“Even though this process can be hard and at times discouraging, it becomes extremely rewarding as you progress. As far as physical fitness is concerned, it is essential to have an appropriate dance weight
without nutritional deficiencies. I always made sure that my diet included vegetables, fruits and lean protein.”

Her talent and passion were recognized by her mentors Raymond Lukens, Franco de Vita, Sascha Radetsky, Deborah Damast as well as Susan Koff and that landed her her dream job at the Αmerican Ballet Theatre. Migioni is now determined to make the most out of this unique opportunity and one day return to Greece to share her experiences and actively help ballet become bigger in the land where
most art forms originated from.

Other artist profiles:


Esther Migioni

Many spend their entire lives looking over their shoulder and wondering ‘what if’. Following one’s dreams demands immense sacrifice on a personal, professional and financial level. Migioni had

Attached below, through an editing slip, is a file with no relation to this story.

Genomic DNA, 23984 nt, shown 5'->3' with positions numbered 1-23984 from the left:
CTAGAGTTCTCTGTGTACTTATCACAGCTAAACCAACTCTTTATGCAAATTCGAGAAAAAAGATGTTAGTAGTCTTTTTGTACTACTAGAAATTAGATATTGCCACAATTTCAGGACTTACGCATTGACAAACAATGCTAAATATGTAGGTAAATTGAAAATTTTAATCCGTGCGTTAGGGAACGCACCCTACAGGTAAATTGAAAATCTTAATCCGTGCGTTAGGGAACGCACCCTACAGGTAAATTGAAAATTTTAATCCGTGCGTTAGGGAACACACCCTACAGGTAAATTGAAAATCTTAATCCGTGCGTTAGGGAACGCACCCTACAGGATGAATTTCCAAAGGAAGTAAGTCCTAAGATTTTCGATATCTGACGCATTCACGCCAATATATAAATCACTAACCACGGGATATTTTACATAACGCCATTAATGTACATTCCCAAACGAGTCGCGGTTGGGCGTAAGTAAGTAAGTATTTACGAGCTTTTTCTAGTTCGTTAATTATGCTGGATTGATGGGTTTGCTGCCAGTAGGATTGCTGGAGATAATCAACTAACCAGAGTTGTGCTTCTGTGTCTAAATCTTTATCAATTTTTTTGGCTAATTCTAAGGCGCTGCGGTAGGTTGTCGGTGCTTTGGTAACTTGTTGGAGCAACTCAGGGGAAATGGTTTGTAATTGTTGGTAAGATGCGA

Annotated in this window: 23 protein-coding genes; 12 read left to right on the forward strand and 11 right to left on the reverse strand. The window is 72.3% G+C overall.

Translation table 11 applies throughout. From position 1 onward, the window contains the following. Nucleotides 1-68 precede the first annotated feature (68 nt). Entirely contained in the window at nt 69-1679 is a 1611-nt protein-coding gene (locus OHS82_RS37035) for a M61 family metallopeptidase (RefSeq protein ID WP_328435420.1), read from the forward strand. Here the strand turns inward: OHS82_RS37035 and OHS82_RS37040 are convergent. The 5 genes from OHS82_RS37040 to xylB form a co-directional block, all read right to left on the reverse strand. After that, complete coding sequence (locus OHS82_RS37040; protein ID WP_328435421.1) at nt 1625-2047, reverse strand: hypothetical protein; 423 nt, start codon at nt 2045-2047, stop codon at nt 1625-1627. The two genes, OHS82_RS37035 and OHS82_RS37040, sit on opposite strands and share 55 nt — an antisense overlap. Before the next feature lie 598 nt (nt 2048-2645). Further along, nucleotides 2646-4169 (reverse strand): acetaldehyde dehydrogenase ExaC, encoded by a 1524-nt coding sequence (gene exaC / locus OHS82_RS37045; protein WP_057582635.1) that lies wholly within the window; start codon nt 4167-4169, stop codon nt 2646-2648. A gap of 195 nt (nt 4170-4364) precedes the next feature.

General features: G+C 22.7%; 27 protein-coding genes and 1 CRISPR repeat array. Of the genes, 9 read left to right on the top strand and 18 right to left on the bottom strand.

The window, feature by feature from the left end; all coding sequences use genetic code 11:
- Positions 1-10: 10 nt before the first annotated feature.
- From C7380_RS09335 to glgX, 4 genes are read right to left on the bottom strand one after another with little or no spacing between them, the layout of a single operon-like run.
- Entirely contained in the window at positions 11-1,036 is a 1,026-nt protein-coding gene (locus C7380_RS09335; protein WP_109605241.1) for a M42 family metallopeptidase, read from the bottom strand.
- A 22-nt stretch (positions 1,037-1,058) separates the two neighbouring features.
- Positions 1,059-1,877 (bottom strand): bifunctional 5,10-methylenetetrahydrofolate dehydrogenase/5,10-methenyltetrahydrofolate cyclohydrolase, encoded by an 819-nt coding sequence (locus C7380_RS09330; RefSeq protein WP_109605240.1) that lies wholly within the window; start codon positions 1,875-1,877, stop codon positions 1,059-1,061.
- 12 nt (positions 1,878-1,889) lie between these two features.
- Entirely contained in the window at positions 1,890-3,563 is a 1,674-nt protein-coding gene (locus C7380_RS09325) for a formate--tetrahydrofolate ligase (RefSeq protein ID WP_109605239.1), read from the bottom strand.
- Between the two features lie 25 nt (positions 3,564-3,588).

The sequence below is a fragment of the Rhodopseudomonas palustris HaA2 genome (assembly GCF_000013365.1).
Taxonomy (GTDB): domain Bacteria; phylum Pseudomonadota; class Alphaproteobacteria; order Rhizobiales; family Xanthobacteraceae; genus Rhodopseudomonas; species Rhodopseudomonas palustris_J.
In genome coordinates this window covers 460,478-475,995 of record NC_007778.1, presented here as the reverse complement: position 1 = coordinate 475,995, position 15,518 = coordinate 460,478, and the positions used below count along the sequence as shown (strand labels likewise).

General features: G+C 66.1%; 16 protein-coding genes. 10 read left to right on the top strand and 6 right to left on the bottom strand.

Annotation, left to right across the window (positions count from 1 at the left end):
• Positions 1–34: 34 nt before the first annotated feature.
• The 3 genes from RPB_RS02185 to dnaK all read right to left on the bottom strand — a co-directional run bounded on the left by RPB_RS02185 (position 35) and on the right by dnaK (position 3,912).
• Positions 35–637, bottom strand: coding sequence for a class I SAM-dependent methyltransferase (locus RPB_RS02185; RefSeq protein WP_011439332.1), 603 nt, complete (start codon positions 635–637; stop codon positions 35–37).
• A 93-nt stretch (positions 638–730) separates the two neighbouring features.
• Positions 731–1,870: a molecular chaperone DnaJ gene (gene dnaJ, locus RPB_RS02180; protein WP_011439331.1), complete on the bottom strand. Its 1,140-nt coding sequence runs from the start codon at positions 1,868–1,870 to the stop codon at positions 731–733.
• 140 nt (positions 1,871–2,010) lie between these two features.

only one goal growing up and that was dedicating her entire life to ballet. It took her some time, she put herself in a lot of financial risk but at the end she rose to the occasion in the Big Apple. And you know
what they say about New York: If you can make it there, you can make it anywhere.

One thought on “The ballerina who went from underdog novice to Αmerican Ballet Theatre mentor

  1. Pingback: The Dancer Who Climbed The Ranks in Canada to Find Her Own Place in New York City | BODIES NEVER LIE